Ten-Minute Bursts of Writing Time: A Conversation with Josh Denslow

Kevin Catalano
The Coil
Published in
9 min readApr 3, 2019


Author Josh Denslow talks to Kevin Catalano about story inspiration and his debut collection, Not Everyone Is Special.

Josh Denslow’s debut collection, Not Everyone Is Special (7.13 Books), actually exists! His recent stories have appeared in Catapult, Pithead Chapel, Wigleaf, Okay Donkey, and a bunch of other awesome places. In addition to wearing matching sweaters with his three boys, he plays the drums in the band Borrisokane and edits at SmokeLong Quarterly. I sit down with him today to talk about Legos, carving out time for writing, and the road to completing his story collection.

Kevin Catalano: Welcome, Mr. Denslow. You must have been so excited when you came up with the brilliant premise for the story “Punch.” Could you briefly summarize that premise and then talk about how it developed into a story? Was it something that came to you fully formed, or did it begin with an idea or image that you had to work on to discover the details?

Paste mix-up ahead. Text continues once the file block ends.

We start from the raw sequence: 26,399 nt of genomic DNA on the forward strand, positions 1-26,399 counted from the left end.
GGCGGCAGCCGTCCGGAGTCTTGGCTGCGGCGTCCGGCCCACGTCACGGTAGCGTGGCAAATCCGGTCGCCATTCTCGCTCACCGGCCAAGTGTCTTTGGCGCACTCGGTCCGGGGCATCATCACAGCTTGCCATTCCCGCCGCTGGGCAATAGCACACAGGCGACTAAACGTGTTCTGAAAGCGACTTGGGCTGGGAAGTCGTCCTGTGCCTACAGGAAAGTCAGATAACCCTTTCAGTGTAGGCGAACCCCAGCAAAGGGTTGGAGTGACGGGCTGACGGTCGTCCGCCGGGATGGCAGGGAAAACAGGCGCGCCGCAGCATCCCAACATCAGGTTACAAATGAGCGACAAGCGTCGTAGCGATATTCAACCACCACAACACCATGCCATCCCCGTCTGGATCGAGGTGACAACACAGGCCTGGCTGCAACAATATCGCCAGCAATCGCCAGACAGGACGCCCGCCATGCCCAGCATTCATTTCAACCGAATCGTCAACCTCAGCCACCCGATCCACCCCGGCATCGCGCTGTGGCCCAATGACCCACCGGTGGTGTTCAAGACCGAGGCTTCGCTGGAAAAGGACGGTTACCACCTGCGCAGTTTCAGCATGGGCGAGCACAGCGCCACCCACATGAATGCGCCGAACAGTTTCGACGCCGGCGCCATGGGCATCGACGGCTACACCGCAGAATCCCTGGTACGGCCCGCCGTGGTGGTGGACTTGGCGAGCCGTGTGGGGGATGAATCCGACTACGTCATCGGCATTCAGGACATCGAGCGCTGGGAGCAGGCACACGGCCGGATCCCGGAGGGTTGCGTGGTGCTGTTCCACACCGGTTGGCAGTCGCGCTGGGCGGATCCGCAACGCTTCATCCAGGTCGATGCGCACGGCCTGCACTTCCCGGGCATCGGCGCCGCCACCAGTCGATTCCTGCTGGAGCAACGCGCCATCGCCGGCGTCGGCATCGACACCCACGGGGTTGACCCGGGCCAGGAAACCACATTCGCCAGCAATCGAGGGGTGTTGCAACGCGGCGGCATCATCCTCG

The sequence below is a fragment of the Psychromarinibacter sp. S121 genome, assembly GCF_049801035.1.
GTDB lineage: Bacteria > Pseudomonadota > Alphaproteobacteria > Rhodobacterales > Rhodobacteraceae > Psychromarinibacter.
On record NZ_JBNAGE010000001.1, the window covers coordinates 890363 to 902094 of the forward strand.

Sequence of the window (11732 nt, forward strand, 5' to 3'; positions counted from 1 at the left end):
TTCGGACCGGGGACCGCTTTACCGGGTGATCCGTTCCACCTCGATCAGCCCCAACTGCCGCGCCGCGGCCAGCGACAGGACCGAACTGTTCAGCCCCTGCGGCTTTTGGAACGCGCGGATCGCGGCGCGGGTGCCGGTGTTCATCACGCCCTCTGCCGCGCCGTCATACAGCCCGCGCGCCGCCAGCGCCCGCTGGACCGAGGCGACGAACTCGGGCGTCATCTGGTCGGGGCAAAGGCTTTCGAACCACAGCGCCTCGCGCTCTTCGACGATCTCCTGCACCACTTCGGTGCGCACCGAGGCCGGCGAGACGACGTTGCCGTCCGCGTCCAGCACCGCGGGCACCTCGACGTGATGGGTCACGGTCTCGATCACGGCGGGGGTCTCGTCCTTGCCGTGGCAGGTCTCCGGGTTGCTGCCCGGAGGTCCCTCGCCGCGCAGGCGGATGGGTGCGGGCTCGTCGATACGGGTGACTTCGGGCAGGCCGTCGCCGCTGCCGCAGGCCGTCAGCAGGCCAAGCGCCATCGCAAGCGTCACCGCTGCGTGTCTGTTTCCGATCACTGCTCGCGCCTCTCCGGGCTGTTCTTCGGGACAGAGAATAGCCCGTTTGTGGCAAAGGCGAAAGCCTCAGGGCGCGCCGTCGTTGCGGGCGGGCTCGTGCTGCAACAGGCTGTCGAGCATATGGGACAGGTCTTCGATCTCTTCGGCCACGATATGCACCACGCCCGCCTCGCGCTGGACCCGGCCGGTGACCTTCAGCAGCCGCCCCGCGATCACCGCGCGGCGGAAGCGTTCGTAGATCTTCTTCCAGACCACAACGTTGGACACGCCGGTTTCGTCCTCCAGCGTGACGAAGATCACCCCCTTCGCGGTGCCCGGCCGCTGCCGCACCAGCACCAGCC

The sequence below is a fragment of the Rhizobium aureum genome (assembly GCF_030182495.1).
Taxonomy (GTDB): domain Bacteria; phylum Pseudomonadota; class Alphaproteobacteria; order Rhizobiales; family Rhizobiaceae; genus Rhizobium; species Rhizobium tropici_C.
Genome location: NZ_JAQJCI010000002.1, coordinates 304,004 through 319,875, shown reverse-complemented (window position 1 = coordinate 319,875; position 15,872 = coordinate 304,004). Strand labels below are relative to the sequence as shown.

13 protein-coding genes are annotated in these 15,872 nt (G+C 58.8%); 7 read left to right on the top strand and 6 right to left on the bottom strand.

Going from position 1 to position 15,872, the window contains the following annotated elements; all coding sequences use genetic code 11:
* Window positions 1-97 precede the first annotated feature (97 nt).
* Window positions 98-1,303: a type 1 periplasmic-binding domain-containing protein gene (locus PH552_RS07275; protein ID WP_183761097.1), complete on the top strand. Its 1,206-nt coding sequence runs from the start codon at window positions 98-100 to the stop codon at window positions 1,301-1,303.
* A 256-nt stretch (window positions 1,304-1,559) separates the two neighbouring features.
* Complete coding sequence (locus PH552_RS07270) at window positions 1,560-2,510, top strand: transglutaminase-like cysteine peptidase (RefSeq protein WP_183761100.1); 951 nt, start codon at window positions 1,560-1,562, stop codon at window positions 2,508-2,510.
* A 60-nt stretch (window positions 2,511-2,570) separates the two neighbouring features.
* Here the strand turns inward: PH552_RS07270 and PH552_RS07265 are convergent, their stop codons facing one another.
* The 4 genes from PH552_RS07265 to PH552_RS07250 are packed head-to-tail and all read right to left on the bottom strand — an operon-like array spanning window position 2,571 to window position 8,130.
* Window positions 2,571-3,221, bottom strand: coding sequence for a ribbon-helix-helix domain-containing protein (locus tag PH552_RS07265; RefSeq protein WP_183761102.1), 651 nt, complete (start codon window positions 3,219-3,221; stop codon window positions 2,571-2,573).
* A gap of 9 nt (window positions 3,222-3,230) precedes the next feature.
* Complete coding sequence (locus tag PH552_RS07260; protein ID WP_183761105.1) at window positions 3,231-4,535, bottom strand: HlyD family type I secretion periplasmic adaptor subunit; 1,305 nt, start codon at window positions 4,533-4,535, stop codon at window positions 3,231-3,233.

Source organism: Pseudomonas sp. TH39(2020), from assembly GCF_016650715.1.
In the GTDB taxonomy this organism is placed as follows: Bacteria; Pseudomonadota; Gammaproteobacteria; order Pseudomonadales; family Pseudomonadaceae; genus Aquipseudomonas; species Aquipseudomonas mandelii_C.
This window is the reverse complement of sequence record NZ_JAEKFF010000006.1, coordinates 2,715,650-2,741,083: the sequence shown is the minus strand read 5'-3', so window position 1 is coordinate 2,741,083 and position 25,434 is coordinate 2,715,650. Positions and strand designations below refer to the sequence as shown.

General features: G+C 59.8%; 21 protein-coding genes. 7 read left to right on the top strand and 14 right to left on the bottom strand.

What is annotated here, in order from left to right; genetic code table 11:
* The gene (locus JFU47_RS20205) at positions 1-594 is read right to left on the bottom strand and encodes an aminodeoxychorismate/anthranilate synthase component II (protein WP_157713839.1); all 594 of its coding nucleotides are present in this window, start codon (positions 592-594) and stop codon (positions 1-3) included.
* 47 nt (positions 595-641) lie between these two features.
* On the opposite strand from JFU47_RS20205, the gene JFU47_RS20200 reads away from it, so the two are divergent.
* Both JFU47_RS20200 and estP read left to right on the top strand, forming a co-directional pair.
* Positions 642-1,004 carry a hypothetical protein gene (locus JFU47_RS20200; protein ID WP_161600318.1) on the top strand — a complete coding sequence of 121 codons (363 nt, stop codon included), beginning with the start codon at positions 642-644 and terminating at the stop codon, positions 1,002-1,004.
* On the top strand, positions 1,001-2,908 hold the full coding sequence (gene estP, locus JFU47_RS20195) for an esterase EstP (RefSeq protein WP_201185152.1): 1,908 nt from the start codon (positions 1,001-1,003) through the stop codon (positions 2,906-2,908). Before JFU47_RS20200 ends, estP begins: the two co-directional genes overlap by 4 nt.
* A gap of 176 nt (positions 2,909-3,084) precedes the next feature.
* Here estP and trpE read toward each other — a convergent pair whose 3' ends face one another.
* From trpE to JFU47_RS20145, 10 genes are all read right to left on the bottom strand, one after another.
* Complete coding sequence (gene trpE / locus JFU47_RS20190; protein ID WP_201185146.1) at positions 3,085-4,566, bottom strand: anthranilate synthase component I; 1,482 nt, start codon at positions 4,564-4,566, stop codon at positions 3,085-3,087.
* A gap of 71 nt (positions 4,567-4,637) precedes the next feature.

Josh Denslow: Thanks! I’ve always been very proud of “Punch,” and it has been my wife’s favorite story for about 10 years now. It’s been through the most drafts and has had the most rejections (over 200). Until Cleaver Magazine agreed to run it in conjunction with the release of Not Everyone Is Special, “Punch” remained the only unpublished story in the collection. I’m so happy people can finally read it!

Like a lot of my stories, it started with a “What If” question: What if everyone in the world had two punch vouchers that allowed each person to punch anyone he wanted twice a year with no repercussions? And then I started writing, and I let a character emerge and a voice, and then that really shaped the story from there. I tried to explore this new world that I was creating and the reasoning behind the punch vouchers and how someone might be able to game the system. But like a lot of my stories, the main character is plagued with insecurity and self-doubt, and I was able to mine that for a lot of humor. The stuff with the couch (I won’t ruin it) was a nice surprise and remains one of my favorite moments in the collection.

In your interview with the great flash-fiction author Kathy Fish, you ask her this question:

“I’m always happy to hear that other writers don’t know where their stories are going as they write. I’m in the same boat. I never plan anything! So I think a good place to end would be this: How do you know when a story has gotten to where it’s going?”

All of your stories end in unexpected places. So how do you know when a story “has gotten to where it’s going?”